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I have never been to Molvania, but I have been to chisnau in Moldova - which really is the real life Molvania. The food was astonishingly awful. They had managed to achieve that East European communist era trick of there being no food in the shops and everyone being fat. They also make wine, which is supposed to be about the best that the USSR had. All I can say is if that is the best, you could probably clean diesel engines with the worst.

I've also lived for a while in Russia under communism, and even though I had access to the hard currency shops and the black market (I was paid in pounds), the food was atrocious, there was no quality control and even things like potatoes were small and off-putting.

I see that several people have mentioned dreadful food in Britain, and it certainly exists. It's mainly in places aimed at tourists (domestic and foreign), ie there's no point in using good quality ingredients or skilled staff, as the people you are feeding will never come back in any case. Also you will never get good food if you are on a tour as the places that can cater to large numbers are all rubbish.

We locals eat in places that want us to come back. That means the food is good. In short - ask a local, we'll tell you what's good and what's not.
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Jan 10th, 2006, 06:13 AM
  #37  
ira
 
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Hi nuke,

>You must have been served a bad Scotch Egg.<

Absolutely the worst Scotch egg ever made. What made it even worse was that it was at a fish & chips shop that had a line of locals.

ira is offline  
Jan 10th, 2006, 06:38 AM
  #38  
 
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Actually, David, I think it depends on the locals. You know perfectly well that some of the worst places to eat in the UK are kept in business entirely by locals...I can think of a few truly hideous takeaways in Maidenhead that couldn't possibly be tourist traps (domestic or foreign).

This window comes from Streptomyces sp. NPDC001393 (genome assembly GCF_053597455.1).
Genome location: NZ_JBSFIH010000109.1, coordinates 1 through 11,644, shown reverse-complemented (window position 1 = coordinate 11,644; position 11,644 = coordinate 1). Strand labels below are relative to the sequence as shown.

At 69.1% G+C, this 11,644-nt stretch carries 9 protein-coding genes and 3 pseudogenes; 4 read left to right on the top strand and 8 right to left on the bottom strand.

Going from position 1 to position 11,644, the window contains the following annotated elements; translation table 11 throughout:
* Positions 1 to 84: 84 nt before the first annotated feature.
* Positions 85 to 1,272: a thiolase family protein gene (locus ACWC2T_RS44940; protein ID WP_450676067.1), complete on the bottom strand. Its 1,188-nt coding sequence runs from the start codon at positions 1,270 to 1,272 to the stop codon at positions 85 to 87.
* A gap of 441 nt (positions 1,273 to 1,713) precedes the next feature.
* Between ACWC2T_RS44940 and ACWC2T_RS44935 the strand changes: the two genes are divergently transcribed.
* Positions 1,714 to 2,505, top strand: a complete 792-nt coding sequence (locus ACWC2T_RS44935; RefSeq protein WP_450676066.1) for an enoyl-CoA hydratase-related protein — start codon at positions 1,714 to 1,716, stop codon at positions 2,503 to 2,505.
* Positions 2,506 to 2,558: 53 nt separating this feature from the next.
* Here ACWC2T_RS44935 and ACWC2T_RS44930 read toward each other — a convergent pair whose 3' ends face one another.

Ask the *right* local however and yes, you will be turned onto some wonderful finds. The Hand & Flowers in Marlow, for example, is one of my favorite dining spots anywhere. A lovely local from that lovely town was the one who suggested it.
Bad recs from locals with bad taste is not restricted to any one country, of course. Where I grew up, one of the local favorites was the Brass Rail, a den of grease and generally horrific food, yet enormously popular (unsuspecting out of towners taken there by friends or family were uniformly appalled).
BTilke is offline  
Jan 10th, 2006, 06:56 AM
  #39  
 
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True enough on the above. i think all towns have at least one "gem" that is more zirconium than diamond. Also on the list of places to avoid is anywhere that people don't spend their own money - provincial hotels are the worst offenders for this. Any food tastes OK when it on expenses.

I also have a rule not to eat in anywhere that only has local newspaper reviews in the window. Local papers don't dish the dirt on their advertisers.

I was in the West End on Friday night (thereby breaking the Londoners golden rule) and the Aberdeen Angus steak houses were all full. That's another few hundred tourists who think the english eat lousy food. There's one in Wardour St for God's sake - that's 50 yards from Chinatown.
david_west is offline  
Jan 10th, 2006, 07:36 AM
  #40  
 
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Judging from health and death reports, the USA has the 'worst' food.